HTML and CSS Reference
In-Depth Information
In-Document Declarations
Character encoding can be set by the @charset at-rule with the syntax shown in Listing 2-6.
Listing 2-6. Syntax of the @charset At-Rule
@charset "<charset-name>";
Only one @charset rule can be used per CSS file. It should be declared at the very beginning of the file. No
characters should precede the declaration (only BOM if the CSS file is Unicode encoded 7 ).
The charset-name can be one of the character sets defined by IANA [15]. Some encodings have multiple names
in the IANA registry (the one marked as preferred should be used). Listing 2-7 shows a typical example for character
encoding declaration of external CSS files.
Listing 2-7. Setting the Character Encoding of CSS with an At-Rule
@charset "UTF-8";
These rules can be used only in external style sheets. In-document style sheet declarations cannot use
@charset rules.
The HTML 4.01 specification defined a charset attribute to the link element for identifying the character
encoding of the target document. In HTML5, however, this attribute is obsolete and should not be used.
Escape Codes, Special Characters, and Symbols
In HTML and XHTML documents, each character can be typed in directly or represented by a character sequence
(also known as a character reference ). Two types of character sequences exist: numeric character references and
character entity references .
Assume a document fragment contains an a character with an accent ( á ). This character can be declared by either
the &#xE1; or &#225; numeric character references or by the &aacute; entity reference in (X)HTML documents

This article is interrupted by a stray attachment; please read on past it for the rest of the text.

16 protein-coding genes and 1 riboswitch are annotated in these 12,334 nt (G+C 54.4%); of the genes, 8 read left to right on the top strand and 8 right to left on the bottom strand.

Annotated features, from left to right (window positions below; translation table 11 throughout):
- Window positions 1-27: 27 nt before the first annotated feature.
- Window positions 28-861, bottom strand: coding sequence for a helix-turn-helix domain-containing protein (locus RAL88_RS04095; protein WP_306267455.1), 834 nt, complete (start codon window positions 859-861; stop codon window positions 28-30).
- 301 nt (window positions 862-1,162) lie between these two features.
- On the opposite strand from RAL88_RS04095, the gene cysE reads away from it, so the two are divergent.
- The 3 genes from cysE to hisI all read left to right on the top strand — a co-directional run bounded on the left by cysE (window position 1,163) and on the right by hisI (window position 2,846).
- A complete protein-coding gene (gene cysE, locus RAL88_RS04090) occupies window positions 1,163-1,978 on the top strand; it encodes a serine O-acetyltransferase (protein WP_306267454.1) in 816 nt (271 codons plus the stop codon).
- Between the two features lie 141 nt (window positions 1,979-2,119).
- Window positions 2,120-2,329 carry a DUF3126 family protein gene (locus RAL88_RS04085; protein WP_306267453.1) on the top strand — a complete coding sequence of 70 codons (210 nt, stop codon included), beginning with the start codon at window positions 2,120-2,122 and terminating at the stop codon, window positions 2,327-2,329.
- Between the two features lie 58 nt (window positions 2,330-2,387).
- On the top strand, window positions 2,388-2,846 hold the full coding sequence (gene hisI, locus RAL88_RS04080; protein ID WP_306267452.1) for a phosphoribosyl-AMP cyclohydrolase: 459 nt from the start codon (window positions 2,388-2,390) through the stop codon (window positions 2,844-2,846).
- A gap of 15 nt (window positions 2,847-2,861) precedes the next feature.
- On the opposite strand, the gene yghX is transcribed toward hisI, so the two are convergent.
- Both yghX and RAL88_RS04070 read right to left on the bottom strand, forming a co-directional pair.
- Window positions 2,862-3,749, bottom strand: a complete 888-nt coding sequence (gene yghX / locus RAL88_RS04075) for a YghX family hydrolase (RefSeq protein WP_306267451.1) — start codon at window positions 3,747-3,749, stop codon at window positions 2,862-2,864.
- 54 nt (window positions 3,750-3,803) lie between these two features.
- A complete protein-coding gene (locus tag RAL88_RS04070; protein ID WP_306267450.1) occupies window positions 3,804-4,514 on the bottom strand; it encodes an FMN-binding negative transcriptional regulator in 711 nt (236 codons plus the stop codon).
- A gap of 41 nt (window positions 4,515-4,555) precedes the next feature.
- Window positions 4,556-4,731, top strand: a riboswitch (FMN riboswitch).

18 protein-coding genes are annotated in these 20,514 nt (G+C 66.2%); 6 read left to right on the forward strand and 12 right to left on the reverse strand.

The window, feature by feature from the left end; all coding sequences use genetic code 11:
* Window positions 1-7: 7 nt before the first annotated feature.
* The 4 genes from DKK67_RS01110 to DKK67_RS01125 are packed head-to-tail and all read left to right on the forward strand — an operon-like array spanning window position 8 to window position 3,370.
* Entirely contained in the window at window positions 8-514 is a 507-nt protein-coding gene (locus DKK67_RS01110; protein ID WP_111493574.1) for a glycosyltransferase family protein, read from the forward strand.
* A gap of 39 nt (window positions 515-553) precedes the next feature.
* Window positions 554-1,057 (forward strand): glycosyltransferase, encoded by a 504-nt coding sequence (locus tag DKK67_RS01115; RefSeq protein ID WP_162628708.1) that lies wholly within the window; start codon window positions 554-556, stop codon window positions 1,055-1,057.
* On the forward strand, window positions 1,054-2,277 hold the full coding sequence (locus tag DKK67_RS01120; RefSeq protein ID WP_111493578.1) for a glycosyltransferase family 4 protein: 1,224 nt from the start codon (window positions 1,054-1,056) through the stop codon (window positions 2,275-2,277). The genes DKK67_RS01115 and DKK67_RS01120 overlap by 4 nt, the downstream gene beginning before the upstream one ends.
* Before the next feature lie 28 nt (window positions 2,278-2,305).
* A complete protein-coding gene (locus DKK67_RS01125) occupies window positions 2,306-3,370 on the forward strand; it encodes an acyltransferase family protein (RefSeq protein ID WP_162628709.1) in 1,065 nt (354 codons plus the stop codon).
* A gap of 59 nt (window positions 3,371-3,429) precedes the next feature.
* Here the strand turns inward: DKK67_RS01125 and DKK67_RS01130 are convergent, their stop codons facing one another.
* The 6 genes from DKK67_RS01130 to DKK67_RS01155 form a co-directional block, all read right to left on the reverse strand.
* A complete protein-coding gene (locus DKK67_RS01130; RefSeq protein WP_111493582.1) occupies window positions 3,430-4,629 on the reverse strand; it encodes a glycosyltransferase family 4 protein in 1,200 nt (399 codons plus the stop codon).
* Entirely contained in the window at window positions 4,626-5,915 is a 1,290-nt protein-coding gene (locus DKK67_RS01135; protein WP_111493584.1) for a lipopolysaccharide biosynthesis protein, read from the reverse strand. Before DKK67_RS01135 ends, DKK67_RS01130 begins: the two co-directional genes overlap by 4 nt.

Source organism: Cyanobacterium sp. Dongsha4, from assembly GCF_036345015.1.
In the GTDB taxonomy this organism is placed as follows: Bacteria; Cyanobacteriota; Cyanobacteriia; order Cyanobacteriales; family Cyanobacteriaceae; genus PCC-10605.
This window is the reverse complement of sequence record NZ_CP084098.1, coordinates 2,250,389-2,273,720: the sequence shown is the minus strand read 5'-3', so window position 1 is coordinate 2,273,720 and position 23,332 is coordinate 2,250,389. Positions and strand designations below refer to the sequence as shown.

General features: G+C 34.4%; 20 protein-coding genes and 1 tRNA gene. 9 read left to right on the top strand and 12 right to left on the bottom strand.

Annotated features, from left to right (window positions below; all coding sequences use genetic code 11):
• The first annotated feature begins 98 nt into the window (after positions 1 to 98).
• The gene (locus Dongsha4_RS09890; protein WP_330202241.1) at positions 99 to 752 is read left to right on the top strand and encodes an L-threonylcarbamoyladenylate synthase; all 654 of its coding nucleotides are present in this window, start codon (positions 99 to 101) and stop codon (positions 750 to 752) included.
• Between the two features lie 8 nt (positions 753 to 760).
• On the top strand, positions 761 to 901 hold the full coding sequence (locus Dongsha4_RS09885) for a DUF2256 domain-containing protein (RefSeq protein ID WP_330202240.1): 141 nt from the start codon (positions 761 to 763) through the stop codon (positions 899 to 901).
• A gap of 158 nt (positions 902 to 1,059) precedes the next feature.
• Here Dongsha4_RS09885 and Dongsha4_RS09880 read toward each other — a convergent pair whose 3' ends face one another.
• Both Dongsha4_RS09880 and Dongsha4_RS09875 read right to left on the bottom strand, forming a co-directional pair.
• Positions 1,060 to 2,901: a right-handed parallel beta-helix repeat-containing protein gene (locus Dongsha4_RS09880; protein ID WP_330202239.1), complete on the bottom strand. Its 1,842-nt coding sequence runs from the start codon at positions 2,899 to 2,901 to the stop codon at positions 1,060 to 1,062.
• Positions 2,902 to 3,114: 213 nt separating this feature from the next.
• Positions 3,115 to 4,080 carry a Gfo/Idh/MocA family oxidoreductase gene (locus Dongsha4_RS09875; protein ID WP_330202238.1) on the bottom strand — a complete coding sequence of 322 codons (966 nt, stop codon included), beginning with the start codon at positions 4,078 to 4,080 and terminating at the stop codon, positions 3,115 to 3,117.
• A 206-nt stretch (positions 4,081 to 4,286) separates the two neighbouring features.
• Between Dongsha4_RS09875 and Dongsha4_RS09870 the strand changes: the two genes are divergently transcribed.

(see the following sections for details). However, the best practice is to type in the á character directly in the markup. The
same is true for the copyright sign ( © instead of &copy; ), the registered trademark sign ( ® instead of &reg; ), and so on.
Characters should always be preferred to escape codes unless they are special characters with syntactic meaning
in (X)HTML or XML, or characters that are invisible or ambiguous. In such cases, using entities is mandatory [16]. In
other words, markup characters used in textual content or attribute values must be escaped . For example, when we
demonstrate (X)HTML source code blocks on a web page and want to avoid processing, the < and > characters should
be provided by their entity names ( &lt; and &gt; ) in the source code rather than typing them in directly. Analogously,
if an & character is needed as text within an RSS feed or an RDF file, the &amp; entity should be used instead (see the
“Entity References” section for more information).
Numeric References
Numeric character references identify characters by Universal Character Set or Unicode codepoints in the form &# nnnn ;
where nnnn is the codepoint in decimal form. Both HTML and XHTML support hexadecimal references as well. In
HTML, they can be applied in either the &# Xhhhh ; or &# xhhhh ; form. Since XML is case sensitive, in XHTML they must
be in lowercase ( &# xhhhh ; ) [17]. The nnnn or hhhh can be any number of digits and may include leading zeros.
7 External CSS files are usually encoded in US-ASCII.
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